• Physical screening of the orofacial-cervical region. Assessment of active and passive movements of the temporal mandibular joint (TMJ) and the cervical spine to analyze TMJ and cervical impairments (especially the upper cervical region) and pain experience.
  • Orofacial motor control Assessment. The purpose is to investigate and analyze the subtitle motor function related with(out) pain experience during performance of the movement (contributing factor ?). The assessments are divided in two categories:
    a.Specific Functional Assessments:
    • Systematic tongue and lip movements
    • Swallowing and breathing function like the Tongue Teeth Breathing Swallowing (TTBS) assessment
    • Habitual Reversal (HR): relaxation of the orofacial muscles on command with or without reciprocal stimuli
    • Brace Relax Technique (BRT): Passive oscillatory movement by the clinician while assessing the motor response of the masticatory muscles.

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  • b. Orofacial-cervical motor control tests
    • A battery of 8 tests used as a clinical tool to identify patients with reduced motor control in the craniofacial region (von Piekartz et al. 2017).

Most assessments may be directly imbedded in musculoskeletal management of (awake) Bruxism (see below)

(b)Instrumental Approach

  • Electromyographic (EMG) recordings, somnography or polysomnography (Audio and/or video recordings (in combination with EMG) is in not commonly executed by a physical therapist unless she/he is working as part of a special team.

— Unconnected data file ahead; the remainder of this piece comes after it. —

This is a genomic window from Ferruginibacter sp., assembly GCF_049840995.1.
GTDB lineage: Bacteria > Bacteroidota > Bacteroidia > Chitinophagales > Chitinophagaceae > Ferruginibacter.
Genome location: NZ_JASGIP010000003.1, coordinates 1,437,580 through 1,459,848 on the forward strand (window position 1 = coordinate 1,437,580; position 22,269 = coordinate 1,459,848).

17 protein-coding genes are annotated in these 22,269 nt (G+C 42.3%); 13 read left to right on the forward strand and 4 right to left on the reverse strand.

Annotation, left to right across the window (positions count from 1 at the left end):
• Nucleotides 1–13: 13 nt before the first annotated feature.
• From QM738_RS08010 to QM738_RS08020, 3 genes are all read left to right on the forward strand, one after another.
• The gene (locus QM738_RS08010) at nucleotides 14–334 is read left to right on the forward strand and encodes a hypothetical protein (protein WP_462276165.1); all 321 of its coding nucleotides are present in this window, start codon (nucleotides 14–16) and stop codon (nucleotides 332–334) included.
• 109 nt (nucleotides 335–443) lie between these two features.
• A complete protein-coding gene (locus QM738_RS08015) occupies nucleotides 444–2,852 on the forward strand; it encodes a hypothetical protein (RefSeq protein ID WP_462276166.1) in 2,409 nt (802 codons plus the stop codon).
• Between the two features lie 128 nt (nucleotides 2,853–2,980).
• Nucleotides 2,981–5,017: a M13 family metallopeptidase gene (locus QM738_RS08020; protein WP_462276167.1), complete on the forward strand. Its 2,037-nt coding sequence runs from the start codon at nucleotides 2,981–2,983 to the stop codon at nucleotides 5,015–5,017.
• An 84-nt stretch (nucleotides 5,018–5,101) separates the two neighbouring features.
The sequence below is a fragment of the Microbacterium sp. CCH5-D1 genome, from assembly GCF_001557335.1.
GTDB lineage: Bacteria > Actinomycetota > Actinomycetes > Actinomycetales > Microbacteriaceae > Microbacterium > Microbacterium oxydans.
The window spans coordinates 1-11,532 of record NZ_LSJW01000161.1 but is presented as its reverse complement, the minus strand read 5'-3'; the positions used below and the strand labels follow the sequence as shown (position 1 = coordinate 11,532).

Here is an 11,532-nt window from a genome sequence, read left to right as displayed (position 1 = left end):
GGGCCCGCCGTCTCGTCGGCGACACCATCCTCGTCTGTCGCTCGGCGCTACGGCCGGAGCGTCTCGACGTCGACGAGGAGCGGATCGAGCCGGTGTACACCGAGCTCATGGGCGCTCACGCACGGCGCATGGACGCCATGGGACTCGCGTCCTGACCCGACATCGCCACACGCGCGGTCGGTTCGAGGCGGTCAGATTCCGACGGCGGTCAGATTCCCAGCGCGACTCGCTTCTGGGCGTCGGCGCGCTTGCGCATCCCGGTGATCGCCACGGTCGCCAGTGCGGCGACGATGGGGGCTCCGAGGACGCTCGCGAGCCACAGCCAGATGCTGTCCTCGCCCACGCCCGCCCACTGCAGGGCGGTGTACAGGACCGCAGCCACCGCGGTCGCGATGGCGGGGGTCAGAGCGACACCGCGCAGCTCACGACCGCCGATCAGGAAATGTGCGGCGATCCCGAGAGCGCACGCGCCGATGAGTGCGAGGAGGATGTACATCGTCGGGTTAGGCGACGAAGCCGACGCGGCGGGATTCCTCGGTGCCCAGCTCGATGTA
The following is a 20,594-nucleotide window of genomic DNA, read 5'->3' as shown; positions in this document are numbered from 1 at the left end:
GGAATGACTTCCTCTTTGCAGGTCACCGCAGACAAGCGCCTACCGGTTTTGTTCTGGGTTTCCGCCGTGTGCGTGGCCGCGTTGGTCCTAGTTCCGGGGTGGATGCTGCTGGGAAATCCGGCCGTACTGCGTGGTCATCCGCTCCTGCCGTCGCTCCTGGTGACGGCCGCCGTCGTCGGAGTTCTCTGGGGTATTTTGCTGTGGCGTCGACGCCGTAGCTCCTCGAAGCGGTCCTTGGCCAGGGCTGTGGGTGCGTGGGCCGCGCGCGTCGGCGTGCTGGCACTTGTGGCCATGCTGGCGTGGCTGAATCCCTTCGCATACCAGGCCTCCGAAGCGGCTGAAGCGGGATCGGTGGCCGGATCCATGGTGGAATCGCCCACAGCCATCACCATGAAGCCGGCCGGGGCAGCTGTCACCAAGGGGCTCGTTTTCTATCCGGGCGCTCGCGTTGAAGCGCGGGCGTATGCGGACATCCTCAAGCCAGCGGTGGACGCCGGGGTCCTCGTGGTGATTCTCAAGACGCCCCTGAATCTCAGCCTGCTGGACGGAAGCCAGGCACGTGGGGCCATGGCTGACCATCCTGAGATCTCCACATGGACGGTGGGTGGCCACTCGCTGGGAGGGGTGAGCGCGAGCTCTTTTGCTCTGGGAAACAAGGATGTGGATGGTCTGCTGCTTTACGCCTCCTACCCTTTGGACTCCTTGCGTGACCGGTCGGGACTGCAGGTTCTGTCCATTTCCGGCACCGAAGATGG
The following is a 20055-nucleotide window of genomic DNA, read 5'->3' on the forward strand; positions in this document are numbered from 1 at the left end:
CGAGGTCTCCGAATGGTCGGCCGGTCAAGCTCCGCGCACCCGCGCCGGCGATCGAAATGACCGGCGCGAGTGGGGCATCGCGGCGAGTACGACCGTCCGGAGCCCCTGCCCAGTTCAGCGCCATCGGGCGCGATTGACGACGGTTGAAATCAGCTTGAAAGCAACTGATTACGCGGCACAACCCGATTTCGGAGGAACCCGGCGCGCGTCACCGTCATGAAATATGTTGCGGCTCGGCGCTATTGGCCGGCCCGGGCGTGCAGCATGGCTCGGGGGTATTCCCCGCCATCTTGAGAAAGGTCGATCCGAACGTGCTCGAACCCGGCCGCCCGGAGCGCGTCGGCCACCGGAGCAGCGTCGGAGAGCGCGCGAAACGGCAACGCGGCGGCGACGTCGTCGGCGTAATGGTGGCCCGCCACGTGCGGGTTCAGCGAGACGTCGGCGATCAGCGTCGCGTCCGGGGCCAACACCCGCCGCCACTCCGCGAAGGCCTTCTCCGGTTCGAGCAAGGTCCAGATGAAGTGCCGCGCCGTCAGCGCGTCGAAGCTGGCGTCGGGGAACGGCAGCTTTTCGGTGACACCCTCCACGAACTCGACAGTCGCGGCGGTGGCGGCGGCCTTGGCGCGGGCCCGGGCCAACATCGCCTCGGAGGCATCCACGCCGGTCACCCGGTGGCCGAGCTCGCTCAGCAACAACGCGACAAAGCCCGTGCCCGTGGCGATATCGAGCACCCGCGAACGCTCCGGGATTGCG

Reflection after the Non-Instrumental Assessment

  • • Is there clear Bruxism (awake vs sleep)?
  • • Is there a clear TMD comorbid with bruxism?
  • • Are there clear cervical impairment associated with the main symptoms?
  • • Is there a clear trigeminal sensitivity?
    • unilateral vs bilateral
    • Face vs cervical
  • What are the individuals risk factors – contributing factors?
  • Are there actual red flags requiring a referral to medical doctor?
  • Is a positive outcome in management of bruxism with physical therapy expected?
  • Is a referral or cooperation to/with a dentist or other healthcare providers needed?

Management

The German associations DGFDT and DGZMK divided their Management of Bruxism guidelines into four approaches; a)Occlusal/dentistry, b)Pharmacological, c)Psychological/behavioral and d)Musculoskeletal/physical therapy.

The outcomes with Musculoskeletal/physical therapy are satisfying to good when a combination of manual therapy and complementary remedies such as cold or heat treatments are considered for the treatment of TMD symptoms that may be triggered by bruxism. AB patients should be instructed on how to perform awareness and/or mindfulness exercises and/or relaxation techniques for self-management (E 3 Guideline 2019) Reflecting on this knowledge a specialized CRAFTA physical therapist will follow the next management guidelines.

  • Reducing ongoing nociception in the oro-facial-cervical region by manual therapy, exercises to reduce trigeminal sensitivity which may have influence TMD and motor control during AB.
    Note that bruxism and severity of TMD are independent predictors for pain and neck pain during movements and in most cases not are related with cervical impairments (von Piekartz et al 2019)
  • Motor-control exercises with a cognitive-behavior context such as the TTBS,HRT and BRT exercises.
  • Individual life style changes by being aware during pain related activities with AB symptoms.
  • Bruxism/Pain education (see also statement Pain education)